The limiting factor will be the strength of the engine, the flow rate of the nitrous system itself, and the tune. Obviously the greater the desired power increase, the more critical the air/fuel and timing curves become. Run the motor a tad on the lean side when you add a 75hp shot to your 300hp motor, and you're likely to get away with it. The same mistake with a 200hp shot and say goodbye to your motor-forged pistons or not. Truth be told, missing the air/fuel ratio is a lot less detrimental than the timing curve, which is why companies like Zex supply recommendations to retard the timing for specific hp gains.

For Project RSC, we chose the Zex EFI Wet nitrous kit (PN 83023). The wet kit was so named because the system combined the nitrous and additional fuel enrichment into a single (common) fogger nozzle. The Zex wet kit is adjustable, with jetting available to increase the power increase from 75 hp to 125 hp. It came complete, offering everything from the 10-pound (empty) bottle down to the smallest mounting screw and electrical connector. Also included in the kit was the patented Zex Active Fuel Controller. The controller automatically adjusts the fuel enrich-ment supplied to compensate for the changing bottle pressure. Naturally, the higher the bottle pressure, the greater the nitrous flow.

Replacing the conventional mechanical full throttle switch was wiring to the TPS sensor. The fuel con-troller will actually learn your TPS voltage curve to allow nitrous activation only under full throttle.

This change in nitrous flow (from heat and use) can alter the power supplied, to say nothing of the air/fuel ratio. The trick Active Fuel Controller adjusts for this change in bottle pressure to help optimize power production. In addition to the regulatory duties, the Active Fuel Controller featured a patented electronic TPS switch. The controller actually has the ability to learn the TPS voltage curve of your motor and will only activate once the maximum (acceptable) TPS voltage is reached. This ensures the nitrous will never be activated at part throttle. Too little throttle angle or engine speed can create a backfire situation-definitely something to be avoided with the factory composite intake manifold.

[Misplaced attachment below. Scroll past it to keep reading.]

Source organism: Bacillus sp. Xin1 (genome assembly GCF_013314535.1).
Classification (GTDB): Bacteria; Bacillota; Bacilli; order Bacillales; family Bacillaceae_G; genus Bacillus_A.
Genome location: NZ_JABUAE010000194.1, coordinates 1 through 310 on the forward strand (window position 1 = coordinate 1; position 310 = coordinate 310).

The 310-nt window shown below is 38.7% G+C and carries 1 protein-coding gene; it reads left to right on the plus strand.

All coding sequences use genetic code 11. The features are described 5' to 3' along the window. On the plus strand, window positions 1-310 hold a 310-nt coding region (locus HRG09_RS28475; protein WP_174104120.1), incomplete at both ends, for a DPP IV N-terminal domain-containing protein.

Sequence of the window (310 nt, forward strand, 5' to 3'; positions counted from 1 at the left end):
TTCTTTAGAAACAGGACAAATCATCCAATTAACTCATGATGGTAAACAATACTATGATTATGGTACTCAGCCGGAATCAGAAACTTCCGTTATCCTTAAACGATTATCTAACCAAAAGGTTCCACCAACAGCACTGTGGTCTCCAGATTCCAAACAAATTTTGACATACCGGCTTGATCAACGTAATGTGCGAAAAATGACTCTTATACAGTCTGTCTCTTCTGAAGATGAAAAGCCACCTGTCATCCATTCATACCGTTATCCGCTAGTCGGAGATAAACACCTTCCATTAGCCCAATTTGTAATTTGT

According to Zex, its EFI Wet System also features a unique fogger-nozzle design. Like other systems, the fogger nozzle was designed to combine both fuel and nitrous into the motor, but the Zex fogger has a pair of important features to further improve both atomization and safety. The first advantage offered by the unique fogger was Fuel Shear technology. The fogger nozzle featured a transfer tube to directly inject fuel into the highest velocity area of the nitrous plume. The high-speed nitrous gas shears the fuel away from the transfer tube, thereby maximizing the atomization. The greater the atomization, the better the fuel distribution among cylinders. This was ultra-critical when injecting the nitrous/fuel combination into the long-runner EFI intake on our '96 GT. In addition to Fuel Shear, the nozzle also features Active Fuel Control. The design of the fogger nozzle creates a vacuum across the top of the fuel transfer tube. As the speed of the nitrous flow changes (from changes in bottle pressure), the vacuum created also changes. This change in vacuum across the fuel transfer tube increases or decreases fuel enrichment to further optimize safety and performance.